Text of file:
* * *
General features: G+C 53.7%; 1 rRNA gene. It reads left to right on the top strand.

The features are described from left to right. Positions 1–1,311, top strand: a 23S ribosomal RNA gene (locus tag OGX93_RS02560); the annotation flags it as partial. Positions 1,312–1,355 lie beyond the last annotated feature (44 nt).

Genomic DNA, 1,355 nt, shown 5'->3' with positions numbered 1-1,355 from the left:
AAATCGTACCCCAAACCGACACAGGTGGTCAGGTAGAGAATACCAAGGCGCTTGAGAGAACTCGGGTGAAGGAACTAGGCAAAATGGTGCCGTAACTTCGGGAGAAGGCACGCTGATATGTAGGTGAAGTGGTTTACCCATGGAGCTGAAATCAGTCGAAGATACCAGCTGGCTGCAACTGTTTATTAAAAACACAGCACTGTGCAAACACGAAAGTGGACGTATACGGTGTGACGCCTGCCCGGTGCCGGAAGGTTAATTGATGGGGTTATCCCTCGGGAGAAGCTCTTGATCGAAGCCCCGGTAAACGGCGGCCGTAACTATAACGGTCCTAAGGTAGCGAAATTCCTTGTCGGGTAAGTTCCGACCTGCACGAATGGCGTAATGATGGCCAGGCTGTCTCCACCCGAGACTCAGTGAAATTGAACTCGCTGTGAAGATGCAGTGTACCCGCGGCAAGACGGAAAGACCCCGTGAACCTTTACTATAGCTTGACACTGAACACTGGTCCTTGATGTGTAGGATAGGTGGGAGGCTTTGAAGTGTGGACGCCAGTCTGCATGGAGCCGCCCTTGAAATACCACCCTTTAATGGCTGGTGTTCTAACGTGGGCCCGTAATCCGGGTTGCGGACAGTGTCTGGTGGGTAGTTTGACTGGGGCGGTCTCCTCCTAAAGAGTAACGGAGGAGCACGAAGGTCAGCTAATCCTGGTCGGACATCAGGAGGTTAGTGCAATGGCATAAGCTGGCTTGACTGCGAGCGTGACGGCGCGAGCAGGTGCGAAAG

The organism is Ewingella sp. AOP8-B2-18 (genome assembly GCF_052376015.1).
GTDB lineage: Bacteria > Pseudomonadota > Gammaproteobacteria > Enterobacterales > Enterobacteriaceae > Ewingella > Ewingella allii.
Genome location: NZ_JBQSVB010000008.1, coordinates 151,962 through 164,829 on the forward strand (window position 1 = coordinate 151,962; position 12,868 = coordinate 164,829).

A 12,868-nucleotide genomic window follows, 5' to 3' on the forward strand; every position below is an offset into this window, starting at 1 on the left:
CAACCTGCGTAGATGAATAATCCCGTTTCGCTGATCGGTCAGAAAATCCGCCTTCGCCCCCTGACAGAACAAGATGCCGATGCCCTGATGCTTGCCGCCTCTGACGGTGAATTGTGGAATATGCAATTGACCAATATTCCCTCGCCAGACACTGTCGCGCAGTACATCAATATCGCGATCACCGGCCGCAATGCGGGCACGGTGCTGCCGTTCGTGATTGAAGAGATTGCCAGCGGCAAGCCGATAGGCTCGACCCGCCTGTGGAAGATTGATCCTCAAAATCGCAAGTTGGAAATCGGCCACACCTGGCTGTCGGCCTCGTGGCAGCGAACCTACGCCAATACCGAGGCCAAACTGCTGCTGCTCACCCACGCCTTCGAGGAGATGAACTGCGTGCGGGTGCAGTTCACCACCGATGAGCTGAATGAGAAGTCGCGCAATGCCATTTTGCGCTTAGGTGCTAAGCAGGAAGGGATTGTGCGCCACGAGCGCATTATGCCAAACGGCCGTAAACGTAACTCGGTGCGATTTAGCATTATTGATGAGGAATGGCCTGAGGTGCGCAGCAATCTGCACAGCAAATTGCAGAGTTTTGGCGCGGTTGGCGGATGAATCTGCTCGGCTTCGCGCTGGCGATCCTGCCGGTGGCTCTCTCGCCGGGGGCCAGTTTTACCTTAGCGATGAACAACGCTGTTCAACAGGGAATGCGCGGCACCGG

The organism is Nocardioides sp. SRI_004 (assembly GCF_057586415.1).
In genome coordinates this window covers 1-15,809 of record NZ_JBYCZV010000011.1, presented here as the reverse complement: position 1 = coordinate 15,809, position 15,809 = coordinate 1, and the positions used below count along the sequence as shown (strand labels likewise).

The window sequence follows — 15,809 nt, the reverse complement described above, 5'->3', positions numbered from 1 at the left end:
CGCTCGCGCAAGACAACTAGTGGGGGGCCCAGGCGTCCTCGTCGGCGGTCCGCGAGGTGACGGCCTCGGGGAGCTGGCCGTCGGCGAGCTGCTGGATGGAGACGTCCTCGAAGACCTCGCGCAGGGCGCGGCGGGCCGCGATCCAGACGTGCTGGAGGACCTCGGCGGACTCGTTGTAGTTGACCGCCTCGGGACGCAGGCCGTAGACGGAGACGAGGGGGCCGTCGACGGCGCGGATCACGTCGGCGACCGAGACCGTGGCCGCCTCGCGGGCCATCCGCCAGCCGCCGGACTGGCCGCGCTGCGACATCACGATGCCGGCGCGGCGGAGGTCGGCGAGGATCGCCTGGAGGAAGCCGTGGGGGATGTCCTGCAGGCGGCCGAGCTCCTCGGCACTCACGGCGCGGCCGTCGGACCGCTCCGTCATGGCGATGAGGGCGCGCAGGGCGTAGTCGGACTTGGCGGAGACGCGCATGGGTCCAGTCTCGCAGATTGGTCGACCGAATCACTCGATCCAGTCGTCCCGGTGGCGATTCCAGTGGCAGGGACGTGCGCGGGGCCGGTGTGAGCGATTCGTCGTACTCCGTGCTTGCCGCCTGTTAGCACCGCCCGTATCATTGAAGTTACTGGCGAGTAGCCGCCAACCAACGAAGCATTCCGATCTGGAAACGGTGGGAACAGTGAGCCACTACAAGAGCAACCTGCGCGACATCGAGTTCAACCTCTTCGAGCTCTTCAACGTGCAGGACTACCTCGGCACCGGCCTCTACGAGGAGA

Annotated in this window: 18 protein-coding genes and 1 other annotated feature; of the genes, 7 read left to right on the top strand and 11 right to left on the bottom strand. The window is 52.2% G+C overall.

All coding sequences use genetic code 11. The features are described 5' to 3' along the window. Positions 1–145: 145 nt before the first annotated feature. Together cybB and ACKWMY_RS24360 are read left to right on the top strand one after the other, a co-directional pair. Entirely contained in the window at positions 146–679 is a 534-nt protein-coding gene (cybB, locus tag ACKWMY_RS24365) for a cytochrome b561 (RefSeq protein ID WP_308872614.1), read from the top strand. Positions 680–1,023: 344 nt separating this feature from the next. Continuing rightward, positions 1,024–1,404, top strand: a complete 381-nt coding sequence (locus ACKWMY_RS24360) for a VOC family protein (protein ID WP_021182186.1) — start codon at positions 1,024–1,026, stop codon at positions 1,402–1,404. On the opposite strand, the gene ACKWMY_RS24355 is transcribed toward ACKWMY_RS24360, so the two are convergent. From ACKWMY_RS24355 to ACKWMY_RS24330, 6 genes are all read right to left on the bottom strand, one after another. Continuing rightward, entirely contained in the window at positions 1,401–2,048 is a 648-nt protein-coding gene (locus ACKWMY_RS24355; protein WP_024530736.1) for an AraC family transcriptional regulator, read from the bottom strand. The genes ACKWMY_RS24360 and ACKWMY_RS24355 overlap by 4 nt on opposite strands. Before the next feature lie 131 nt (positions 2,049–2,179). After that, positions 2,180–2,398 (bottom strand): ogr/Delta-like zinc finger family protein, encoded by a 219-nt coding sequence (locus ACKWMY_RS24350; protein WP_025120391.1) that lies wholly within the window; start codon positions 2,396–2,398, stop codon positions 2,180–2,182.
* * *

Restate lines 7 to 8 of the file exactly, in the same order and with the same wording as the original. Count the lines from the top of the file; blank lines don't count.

Genome location: NZ_JBQSVB010000008.1, coordinates 151,962 through 164,829 on the forward strand (window position 1 = coordinate 151,962; position 12,868 = coordinate 164,829).

A 12,868-nucleotide genomic window follows, 5' to 3' on the forward strand; every position below is an offset into this window, starting at 1 on the left: